Discussions have been launched to legislate measures to prevent a recurrence of the LUNA disaster.

Korean IT news website EDaily reported that POSTECH’s Center for Cryptocurrency & Blockchain Research (CCBR) and Block Chain & Law convened a forum in Seoul on Wednesday to discuss regulatory improvements for digital assets.

Korea’s ruling party, Financial Services Commission, Financial Supervisory Service and Korea’s big five crypto exchanges have held two discussions so far to come up with measures to prevent another LUNA incident.

What they came up with in those discussions is a self-improvement plan for digital asset businesses – i.e., exchanges — that calls on exchanges to create joint standards for listing and delisting coins and adopt a warning system for digital assets by October.

They also came up with measures to protect investors, including the provision of white papers and other information on digital assets, the inclusion of a warning text in advertisements for digital assets, warning messages during periods of excessive investment and strengthening investor education.

The forum represented the first step in full-scale discussions to craft legislation.

ICONLOOP’s CEO, JH Kim, gave the keynote address on trends in Web 3, blockchain and digital assets, discussing issues related to DeFi, NFTs, DAOs and the like.

If you’re a legal nerd, blockchain law specialist Park Jong-baek spoke about what legal form DAOs should take in Korea. Basically, he suggested they take the form of a partnership, except when handling offline property, in which case they should run as an LLC.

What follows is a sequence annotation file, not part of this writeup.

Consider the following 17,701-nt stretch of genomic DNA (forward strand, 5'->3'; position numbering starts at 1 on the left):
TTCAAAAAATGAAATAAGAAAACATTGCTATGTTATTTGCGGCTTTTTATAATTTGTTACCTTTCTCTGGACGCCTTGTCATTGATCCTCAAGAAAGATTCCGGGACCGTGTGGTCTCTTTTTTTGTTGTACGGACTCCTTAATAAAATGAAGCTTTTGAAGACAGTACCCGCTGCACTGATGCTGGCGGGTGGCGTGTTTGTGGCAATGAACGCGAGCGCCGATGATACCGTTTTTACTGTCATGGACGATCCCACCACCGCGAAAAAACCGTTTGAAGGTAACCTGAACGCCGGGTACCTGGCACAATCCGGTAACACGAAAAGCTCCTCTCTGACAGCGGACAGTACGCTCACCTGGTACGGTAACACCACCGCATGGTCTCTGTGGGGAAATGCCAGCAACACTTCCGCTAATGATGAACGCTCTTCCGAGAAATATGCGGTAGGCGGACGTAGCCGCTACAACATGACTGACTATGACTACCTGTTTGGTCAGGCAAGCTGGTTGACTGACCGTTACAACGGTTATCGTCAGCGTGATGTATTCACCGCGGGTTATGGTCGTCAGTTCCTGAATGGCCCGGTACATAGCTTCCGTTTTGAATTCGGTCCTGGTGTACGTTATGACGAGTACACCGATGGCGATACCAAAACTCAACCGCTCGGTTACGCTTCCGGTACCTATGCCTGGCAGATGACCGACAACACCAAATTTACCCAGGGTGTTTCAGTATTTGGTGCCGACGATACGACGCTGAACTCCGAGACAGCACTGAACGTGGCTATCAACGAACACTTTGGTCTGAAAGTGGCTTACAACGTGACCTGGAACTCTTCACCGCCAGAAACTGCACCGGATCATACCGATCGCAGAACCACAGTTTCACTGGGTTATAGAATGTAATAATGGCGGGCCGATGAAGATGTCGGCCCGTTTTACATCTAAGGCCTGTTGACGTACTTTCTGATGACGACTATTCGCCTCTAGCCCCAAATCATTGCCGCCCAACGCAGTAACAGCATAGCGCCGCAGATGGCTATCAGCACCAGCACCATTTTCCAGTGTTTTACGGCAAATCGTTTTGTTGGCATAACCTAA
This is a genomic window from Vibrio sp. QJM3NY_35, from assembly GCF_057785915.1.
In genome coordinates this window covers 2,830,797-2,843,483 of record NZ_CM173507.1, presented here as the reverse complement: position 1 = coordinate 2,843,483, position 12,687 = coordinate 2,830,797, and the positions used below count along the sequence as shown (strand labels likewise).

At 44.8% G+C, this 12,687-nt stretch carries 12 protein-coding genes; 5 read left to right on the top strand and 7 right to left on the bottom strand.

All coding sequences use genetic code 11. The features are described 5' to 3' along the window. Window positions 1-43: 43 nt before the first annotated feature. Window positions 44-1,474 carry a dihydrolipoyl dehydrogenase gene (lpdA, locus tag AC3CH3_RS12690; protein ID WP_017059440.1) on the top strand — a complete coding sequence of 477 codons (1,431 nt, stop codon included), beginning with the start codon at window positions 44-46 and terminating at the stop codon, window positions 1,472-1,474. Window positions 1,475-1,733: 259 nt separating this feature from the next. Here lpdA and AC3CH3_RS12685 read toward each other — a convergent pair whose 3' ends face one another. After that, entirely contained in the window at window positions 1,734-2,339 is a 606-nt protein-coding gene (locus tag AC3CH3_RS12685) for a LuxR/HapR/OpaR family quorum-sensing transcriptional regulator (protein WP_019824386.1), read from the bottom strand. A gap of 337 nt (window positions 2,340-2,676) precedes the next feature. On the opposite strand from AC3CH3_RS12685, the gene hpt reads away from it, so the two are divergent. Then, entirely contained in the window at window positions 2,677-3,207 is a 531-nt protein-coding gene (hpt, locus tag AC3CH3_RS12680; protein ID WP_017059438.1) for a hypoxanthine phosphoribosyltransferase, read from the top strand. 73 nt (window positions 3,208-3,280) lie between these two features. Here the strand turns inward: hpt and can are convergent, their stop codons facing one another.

He pointed to the case of CityDAO, which has purchased land in the US state of Wyoming to build a “DAO-governed crypto city.” Or as they put it more fully:

CityDAO’s mission is to build an on-chain, community-governed, crypto city of the future.”

Got it. Anyway, the reason they can do this is because Wyoming passed last year the first law in the world allowing individuals and organizations to create a legally recognized DAO, in this case, as LLCs:

The Wyoming DAO Law formalizes protection for DAO developers by prohibiting lawsuits against DAOs as general partnerships as well as enforcing the rights of DAOs as legal persons in state court, thereby protecting the developers individually. No longer do developers have to grabble with the uncertainty of whether they could be held personally liable simply by creating a DAO. Wyoming provides DAO members with the same limitations on individual liability afforded to members of limited liability companies (LLCs).